You have got me in tears over here - I just LOVED it!!!  I will post about it on my book blog FOR SURE!!  What a gem for adoptive families, especially! NOW - you have me even more excited to get them in my hands!!  Especially the moon title - I was hoping to use that for our Moon Festival later this month....but maybe next year!!

To Share One Moon
I just loved it – it would be PERFECT for our Moon Festival!!!  I just want her mom to come back to them!!!  Ok – that just shows how much I got wrapped up in the story!!!  I am going to post on my regular blog today about your wonderful books – I just love them!!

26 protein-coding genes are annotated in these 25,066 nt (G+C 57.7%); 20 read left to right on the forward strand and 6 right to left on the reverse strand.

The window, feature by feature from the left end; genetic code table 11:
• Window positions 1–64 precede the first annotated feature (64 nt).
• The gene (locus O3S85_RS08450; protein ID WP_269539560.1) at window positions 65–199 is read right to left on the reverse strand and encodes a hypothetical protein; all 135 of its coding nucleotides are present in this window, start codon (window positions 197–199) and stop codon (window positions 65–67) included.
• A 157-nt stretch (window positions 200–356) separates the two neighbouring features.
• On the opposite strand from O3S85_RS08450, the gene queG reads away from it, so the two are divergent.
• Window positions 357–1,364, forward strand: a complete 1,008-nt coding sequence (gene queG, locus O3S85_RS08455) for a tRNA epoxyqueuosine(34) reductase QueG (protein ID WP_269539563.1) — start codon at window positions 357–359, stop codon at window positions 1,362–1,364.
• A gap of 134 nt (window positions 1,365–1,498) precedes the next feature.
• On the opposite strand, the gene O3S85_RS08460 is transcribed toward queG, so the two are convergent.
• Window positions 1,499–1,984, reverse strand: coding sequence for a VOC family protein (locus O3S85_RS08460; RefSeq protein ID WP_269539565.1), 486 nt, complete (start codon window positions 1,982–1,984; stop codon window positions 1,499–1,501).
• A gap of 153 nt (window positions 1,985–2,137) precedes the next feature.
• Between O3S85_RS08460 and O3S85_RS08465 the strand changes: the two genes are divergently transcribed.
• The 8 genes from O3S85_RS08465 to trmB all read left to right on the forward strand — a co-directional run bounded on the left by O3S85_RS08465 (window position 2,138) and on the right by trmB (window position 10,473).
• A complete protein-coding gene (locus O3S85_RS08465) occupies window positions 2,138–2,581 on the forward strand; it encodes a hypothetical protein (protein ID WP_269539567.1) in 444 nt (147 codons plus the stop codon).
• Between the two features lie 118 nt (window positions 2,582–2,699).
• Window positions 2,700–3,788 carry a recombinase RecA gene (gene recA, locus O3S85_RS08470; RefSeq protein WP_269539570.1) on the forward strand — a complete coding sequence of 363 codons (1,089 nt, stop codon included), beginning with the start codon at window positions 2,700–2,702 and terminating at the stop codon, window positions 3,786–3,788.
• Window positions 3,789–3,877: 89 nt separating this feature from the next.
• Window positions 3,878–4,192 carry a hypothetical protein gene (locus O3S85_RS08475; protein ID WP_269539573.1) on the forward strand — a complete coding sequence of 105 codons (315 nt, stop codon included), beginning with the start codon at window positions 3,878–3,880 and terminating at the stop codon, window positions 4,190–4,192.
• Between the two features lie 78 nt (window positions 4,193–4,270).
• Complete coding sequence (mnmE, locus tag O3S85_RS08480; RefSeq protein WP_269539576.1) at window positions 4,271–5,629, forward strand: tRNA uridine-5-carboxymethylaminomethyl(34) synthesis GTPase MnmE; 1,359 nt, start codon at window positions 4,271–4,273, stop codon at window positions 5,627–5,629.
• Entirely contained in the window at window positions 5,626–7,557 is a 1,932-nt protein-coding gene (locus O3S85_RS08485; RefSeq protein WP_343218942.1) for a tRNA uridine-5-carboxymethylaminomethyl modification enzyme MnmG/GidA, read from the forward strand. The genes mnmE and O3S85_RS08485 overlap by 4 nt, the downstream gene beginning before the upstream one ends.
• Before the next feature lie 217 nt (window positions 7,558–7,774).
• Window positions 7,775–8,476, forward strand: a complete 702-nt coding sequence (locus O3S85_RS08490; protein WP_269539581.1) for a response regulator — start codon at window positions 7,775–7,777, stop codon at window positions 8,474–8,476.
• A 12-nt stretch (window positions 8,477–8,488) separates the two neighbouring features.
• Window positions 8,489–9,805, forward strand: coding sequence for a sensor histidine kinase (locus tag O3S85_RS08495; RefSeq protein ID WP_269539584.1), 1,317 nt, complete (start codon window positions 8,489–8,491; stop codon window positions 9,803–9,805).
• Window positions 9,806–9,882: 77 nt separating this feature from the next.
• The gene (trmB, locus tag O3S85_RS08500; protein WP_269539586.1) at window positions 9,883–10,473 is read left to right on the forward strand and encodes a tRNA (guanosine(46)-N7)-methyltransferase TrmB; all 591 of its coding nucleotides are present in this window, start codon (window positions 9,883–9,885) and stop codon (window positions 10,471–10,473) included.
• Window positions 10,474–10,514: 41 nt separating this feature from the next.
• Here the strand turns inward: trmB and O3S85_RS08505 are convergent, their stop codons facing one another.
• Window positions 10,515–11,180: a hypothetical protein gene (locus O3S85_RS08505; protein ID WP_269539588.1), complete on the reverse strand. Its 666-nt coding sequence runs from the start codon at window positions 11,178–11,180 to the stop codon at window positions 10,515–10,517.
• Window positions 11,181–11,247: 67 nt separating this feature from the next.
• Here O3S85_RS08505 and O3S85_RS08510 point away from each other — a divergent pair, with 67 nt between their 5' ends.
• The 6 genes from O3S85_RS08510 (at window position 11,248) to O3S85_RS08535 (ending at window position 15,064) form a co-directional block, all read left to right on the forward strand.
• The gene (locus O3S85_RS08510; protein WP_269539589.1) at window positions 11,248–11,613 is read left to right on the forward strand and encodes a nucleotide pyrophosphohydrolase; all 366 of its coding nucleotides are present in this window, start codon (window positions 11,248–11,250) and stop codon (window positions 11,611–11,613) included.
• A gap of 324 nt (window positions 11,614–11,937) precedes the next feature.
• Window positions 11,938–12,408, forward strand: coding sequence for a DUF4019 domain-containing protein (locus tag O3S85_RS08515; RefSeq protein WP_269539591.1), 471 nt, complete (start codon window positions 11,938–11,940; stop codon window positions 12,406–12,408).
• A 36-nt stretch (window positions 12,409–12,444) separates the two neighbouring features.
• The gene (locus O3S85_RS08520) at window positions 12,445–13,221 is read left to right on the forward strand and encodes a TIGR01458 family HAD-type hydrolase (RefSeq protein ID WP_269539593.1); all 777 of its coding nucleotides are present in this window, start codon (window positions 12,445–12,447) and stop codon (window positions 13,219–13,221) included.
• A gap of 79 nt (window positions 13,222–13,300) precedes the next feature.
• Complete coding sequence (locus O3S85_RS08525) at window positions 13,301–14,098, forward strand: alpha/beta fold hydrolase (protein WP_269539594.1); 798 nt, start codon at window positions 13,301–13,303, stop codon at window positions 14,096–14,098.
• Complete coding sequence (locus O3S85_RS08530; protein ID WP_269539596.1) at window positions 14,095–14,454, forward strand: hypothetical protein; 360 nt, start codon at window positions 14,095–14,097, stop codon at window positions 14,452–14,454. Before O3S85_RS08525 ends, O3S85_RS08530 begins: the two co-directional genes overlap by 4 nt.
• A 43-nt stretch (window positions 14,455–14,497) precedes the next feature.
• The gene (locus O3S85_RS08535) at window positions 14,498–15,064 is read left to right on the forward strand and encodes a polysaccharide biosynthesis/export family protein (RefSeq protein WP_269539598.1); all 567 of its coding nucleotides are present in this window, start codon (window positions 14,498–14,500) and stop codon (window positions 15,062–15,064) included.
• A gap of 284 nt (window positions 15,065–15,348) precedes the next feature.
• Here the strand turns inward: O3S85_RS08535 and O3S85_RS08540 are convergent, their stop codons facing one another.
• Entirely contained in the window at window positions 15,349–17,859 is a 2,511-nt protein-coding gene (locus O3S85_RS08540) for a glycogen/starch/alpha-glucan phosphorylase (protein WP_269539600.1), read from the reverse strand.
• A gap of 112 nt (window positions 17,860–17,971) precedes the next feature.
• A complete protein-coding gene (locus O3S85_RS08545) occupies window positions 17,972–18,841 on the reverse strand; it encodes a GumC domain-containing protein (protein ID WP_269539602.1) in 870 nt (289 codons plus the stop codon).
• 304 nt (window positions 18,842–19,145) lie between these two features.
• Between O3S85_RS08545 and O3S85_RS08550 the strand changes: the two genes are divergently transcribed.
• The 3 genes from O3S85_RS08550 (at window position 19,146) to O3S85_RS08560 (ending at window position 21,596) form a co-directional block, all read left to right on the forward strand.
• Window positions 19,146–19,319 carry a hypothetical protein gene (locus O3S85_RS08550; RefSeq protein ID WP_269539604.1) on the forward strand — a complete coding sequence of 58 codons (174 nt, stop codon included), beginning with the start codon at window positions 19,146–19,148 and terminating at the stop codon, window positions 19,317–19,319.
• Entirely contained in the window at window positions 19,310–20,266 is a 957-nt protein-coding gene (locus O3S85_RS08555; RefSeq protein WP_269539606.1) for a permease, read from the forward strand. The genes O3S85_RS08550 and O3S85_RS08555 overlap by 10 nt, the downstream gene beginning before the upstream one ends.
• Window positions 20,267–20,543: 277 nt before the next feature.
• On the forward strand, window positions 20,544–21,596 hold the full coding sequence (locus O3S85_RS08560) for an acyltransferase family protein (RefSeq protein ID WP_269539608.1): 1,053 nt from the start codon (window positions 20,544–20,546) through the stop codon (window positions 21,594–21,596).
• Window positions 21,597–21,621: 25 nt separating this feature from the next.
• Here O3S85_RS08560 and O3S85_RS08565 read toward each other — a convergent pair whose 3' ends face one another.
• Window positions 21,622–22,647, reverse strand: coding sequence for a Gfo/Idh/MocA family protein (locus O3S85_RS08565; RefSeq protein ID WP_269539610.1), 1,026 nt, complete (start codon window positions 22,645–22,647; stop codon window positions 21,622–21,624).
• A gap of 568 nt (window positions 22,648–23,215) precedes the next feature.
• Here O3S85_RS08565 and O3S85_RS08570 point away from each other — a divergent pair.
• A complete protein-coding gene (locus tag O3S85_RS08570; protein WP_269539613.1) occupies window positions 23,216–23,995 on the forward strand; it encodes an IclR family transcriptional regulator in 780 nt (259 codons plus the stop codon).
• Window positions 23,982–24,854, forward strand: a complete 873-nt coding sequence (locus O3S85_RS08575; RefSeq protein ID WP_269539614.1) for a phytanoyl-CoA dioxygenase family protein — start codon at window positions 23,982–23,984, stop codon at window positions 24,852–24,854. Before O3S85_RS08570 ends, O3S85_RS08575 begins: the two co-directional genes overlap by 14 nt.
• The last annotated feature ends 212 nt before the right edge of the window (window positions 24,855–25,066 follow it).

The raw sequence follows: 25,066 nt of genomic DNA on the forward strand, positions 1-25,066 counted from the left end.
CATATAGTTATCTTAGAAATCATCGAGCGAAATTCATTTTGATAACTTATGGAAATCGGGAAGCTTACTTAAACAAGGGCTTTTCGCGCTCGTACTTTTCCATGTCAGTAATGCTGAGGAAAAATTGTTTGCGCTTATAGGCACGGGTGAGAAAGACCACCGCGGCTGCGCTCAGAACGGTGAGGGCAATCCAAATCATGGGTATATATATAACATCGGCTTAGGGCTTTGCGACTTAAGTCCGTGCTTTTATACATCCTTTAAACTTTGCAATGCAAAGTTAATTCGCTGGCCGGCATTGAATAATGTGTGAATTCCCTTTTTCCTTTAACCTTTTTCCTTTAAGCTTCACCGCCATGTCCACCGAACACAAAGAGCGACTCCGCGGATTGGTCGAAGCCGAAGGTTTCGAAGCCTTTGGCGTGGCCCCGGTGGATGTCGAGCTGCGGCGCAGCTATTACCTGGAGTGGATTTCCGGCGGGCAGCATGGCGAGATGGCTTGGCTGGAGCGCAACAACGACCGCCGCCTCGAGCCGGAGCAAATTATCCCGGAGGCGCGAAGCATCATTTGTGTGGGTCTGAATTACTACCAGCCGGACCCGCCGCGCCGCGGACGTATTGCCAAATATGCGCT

Are You Thinking What I'm Thinking?
and the others:

"The stories are sweet and tender – I just LOVED them. PLEASE do let me know when you have new titles – I am hoping to purchase them for myself and also for our library – they are SO good!"

Becky has a book blog website: 


Canadian Children's Book News, summer 2009 Vol.32 NO. 3 Published by The Canadian Children's Book Centre